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Miami-Dade Response to Apartment Building Collapse in Barbados. August 2007. From Alan Perry, Program Manager, FL-TF1:
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On Sunday at approximately 1200hrs I received a phone call from Chief Lorenzo. He had received a call from the Barbados government advising of a partial collapse of a 2 story building into a cave. The Barbados government was asking for assistance in locating the missing occupants using our Fire Department's US&R team. Chief Lorenzo went on to advise me that the County had approved their request for aid and what could we do to get help to them A.S.A.P.
I advised Chief Lorenzo that we could try to put together a recon/search team with minimal equipment, at which time he stated he was en-route to HQ to help make this happen. I proceeded to HQ and started to call in personnel to help with all the necessary behind the scenes issues. The first critical issue of transportation was accomplished in short order.
Chief Lorenzo made a few phone calls where he secured an aircraft at MIA that was scheduled to depart at 1600 hrs. That gave us 3 hrs to obtain a small recon/search team with passports, identify what equipment we would need and move it from Homestead to our POD. Once that was accomplished we needed to drive to MIA, load everything and be ready for wheels up.
Our plan was to get 12-15 TF members out the door to identify if we were dealing with a rescue or recovery. The second part of the plan was to activate a 70 person team if we had any sign that we were still in rescue mode. Unfortunately, after we used our Live find Canine Teams who did not alert, our listening devices and our search camera that were negative, our Cadaver Canine Team that alerted us in 3 areas, we realized the probability of a live rescue was fading. During the next 24 hours, we helped the local government organizations with technical advice as they switched from a rescue mode to more likely a recovery one.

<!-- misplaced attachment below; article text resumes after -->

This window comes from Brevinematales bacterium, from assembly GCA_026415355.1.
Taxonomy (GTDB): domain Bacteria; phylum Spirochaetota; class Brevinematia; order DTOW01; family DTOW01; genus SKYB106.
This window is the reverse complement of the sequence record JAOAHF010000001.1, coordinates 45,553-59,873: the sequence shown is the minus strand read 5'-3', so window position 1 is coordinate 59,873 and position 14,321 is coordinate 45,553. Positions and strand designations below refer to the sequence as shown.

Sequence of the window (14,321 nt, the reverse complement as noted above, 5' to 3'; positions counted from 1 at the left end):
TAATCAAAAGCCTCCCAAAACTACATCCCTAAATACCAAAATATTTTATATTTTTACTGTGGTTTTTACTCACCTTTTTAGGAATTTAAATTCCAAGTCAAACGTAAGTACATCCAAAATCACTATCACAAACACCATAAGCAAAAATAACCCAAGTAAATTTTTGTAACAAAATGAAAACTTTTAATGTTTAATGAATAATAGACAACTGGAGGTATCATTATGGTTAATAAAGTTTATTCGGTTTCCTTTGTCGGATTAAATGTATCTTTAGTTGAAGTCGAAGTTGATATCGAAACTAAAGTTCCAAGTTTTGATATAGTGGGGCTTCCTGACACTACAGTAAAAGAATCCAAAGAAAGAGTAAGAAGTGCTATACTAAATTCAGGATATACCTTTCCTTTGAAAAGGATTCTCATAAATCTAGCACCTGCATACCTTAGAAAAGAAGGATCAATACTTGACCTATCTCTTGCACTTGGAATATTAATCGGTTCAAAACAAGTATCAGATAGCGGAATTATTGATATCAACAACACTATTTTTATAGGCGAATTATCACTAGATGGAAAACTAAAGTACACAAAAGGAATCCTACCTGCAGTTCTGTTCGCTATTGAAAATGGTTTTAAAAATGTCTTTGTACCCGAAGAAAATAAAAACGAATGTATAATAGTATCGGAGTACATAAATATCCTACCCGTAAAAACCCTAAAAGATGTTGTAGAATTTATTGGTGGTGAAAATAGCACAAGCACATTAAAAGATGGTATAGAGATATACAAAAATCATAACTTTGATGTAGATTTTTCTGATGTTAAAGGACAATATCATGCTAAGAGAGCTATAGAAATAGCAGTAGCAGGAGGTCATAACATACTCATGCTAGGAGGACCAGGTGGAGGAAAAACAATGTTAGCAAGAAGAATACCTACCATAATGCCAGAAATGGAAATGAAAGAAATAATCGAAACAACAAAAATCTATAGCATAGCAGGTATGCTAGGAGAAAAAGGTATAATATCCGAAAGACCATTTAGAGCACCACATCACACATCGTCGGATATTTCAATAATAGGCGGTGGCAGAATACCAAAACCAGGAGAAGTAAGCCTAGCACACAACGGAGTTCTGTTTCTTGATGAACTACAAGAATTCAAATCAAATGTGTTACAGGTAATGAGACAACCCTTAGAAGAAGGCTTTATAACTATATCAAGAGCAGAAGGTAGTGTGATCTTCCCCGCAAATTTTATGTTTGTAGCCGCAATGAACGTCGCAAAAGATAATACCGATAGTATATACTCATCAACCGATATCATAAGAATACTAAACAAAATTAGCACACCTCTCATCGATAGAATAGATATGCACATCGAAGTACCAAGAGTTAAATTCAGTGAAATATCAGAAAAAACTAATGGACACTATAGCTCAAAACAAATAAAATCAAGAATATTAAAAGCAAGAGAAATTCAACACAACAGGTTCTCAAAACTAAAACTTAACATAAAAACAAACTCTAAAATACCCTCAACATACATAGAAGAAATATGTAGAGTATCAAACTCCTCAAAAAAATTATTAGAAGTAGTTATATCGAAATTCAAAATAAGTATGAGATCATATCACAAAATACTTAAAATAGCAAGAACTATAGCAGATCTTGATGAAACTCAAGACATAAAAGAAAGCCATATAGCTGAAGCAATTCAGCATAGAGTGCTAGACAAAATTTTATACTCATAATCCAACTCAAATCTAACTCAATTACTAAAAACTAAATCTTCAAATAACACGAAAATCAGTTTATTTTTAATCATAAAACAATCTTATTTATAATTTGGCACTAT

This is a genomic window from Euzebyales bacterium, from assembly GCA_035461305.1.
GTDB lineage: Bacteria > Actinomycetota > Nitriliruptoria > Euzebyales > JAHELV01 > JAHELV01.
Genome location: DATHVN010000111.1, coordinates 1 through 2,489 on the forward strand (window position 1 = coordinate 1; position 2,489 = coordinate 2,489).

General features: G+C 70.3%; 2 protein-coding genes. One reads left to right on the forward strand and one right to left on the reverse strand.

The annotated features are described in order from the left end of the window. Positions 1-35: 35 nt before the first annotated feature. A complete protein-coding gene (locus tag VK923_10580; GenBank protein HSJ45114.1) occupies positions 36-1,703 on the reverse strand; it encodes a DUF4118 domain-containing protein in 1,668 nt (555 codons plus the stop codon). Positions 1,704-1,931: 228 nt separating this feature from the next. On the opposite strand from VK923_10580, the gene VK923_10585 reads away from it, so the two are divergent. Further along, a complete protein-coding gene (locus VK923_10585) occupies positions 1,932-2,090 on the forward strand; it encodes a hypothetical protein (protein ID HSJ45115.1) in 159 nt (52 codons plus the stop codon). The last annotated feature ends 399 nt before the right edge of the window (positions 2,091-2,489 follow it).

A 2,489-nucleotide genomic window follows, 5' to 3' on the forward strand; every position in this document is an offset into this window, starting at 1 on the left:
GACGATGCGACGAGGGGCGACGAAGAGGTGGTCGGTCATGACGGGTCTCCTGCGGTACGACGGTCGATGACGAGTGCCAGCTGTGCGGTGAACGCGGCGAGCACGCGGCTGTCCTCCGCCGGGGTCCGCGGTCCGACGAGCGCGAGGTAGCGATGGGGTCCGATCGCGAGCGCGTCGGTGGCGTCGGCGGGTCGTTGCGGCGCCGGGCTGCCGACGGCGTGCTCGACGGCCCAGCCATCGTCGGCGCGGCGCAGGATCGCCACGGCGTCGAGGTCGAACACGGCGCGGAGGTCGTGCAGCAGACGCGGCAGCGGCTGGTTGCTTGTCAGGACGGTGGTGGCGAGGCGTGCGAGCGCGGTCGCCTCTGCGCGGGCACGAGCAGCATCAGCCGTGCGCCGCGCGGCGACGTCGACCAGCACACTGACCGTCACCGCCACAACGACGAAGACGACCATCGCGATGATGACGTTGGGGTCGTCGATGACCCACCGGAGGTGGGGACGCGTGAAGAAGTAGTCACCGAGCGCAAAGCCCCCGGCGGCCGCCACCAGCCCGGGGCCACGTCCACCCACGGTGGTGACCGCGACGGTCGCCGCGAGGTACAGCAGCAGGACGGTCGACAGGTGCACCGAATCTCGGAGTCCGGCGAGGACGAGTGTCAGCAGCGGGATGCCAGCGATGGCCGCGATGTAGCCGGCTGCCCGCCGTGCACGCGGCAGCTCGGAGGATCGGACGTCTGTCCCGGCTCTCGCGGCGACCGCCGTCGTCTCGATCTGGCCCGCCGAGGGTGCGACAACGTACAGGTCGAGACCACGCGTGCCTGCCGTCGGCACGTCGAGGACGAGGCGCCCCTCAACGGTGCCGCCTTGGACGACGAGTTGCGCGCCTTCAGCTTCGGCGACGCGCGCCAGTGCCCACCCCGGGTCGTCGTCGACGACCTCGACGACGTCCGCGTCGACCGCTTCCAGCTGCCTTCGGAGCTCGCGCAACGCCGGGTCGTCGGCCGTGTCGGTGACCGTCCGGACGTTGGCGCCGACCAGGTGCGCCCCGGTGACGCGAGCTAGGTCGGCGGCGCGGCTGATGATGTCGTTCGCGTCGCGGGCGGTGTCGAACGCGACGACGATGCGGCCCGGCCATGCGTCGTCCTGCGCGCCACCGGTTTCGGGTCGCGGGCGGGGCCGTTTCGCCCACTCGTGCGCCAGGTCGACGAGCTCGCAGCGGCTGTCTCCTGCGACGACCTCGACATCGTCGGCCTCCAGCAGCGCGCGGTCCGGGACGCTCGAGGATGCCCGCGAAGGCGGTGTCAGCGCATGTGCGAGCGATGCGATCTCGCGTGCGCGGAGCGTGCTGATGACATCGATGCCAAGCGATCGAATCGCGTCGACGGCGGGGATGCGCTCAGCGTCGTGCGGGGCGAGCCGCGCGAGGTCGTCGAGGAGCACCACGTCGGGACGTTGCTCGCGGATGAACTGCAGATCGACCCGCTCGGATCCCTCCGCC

All 5 of the missing were located and removed. Mr. Lorde, OFDA-LAC coordinator,
stated that all were located exactly where our "sniffer dogs" indicated.
The search area was very steep and the rubble was very loose. The canines had to be confident and independent. The handlers had to be able to direct their dogs away from danger as well as into areas that needed to be searched.
Pictures from a rescuer's point of view:
Two out of three apartments fell into a cave that was approximately 50-70 feet deep. The walls of the cave were very unstable with the possibility of further collapse. We documented movement of cracks that started off as only a few inches across that grew to well over 1-2 feet.
Human Remains K-9 Spirit working search area
Problem, very big and deadly problem. This eventually collapsed as our Structural Specialist predicted. All rescue and recovery efforts had stopped well before this as there was way too much shifting in the rock formations.
I have gone on over a dozen deployments traveling around the world and this was the most challenging deployment thus far. It really proves that you need to train like it is the real thing every time. You never know when the real one will come. From walking out the door to go to Home Depot on a Sunday afternoon to driving to MIA to get on a plane heading to Barbados 4 hours later. You never know. We all have the “Big One” right here in our backyards. We should all keep one eye on the Tropics but also the other eye on the Ball. Hurricanes come with plenty of warning, the rest will put you to the test.--Alan Perry